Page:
Cancellation of Wimbledon Will Have No Serious Financial Impact, Say Organizers

Wimbledon, that was set to commence on Monday, has been canceled for the first time after World War Two

All England club's outgoing Chief Executive Richard Lewis has said that the cancellation of Wimbledon on account of the COVID-19 pandemic in 2020 will cause no serious financial impact on British Tennis. The Grand Slam that was set to commence on Monday, has been canceled for the first time post World War Two.

"It won't be severely impacted. If you have to cancel, it's great to have insurance. We're still in a very good position, we're financially very stable. British tennis is going to be pretty well protected," Lewis told British media

No Insurance Cover Next Year

The All England Lawn Tennis Club (AELTC) said its spending plans would not have to be curtailed. However, Wimbledon would not have a similar insurance cover in place next year, he added.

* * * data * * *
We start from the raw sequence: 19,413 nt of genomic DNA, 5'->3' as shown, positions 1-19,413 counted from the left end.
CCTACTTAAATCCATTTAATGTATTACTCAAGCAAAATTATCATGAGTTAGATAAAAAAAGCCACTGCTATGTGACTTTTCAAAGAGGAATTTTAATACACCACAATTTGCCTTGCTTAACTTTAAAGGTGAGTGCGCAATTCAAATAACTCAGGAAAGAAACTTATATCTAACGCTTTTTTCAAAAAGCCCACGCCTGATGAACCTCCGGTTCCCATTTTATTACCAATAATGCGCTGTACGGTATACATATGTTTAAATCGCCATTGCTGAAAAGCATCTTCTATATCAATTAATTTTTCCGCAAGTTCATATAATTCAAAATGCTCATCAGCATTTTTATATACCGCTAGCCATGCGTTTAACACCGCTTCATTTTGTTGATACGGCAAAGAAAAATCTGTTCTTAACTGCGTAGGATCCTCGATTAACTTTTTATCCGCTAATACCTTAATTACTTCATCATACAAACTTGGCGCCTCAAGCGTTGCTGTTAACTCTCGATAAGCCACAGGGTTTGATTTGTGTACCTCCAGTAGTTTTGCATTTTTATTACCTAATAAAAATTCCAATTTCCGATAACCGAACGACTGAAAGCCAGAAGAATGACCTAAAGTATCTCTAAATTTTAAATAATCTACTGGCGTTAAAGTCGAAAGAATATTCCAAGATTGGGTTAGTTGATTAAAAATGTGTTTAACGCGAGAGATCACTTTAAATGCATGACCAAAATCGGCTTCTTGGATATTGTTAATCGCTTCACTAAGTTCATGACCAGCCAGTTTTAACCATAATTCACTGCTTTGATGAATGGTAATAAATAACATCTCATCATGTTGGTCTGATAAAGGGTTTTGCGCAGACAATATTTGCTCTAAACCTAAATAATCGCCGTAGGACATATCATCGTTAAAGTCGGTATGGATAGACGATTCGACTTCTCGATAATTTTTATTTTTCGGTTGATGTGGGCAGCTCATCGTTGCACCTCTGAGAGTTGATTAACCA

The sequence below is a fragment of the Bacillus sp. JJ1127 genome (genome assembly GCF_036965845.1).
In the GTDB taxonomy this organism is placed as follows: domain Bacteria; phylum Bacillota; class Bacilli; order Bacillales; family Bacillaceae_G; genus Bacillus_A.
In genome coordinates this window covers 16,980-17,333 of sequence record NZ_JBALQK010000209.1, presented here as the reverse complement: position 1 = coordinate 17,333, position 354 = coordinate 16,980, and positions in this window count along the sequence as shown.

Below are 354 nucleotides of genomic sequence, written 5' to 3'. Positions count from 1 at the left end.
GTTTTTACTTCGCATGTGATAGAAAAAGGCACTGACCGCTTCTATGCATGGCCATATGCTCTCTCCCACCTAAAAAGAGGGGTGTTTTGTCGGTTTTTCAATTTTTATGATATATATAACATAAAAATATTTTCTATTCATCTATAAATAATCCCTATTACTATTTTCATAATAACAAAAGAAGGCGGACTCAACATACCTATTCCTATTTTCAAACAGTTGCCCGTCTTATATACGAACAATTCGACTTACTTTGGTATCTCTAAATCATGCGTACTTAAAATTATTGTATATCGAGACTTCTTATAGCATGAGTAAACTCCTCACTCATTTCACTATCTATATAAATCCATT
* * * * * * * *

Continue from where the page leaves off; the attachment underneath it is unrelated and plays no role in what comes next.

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"That's impossible in the current climate," he said. "When I started in 2012, there were some signs that things were not insurable, because of communicable diseases that had taken place, like Sars and swine flu.

He went on to add, "In the immediate aftermath you can't get insurance but fairly soon after that you can start to get insurance again, the market returns. So there won't be insurance next year. But just because we've made one claim, it won't affect us in the long term."

French Open To Begin In September

The US Open is going ahead as scheduled from the end of August while the French Open has moved to the end of September from May and Sally Bolton, who will succeed Lewis, said the AELTC would learn all they can from the tournaments.

"We've got the US Open and Roland Garros being staged later this year and we will be looking closely at what they do, working with the constraints they find themselves under and learning what we can," said Bolton.

(With inputs from agencies)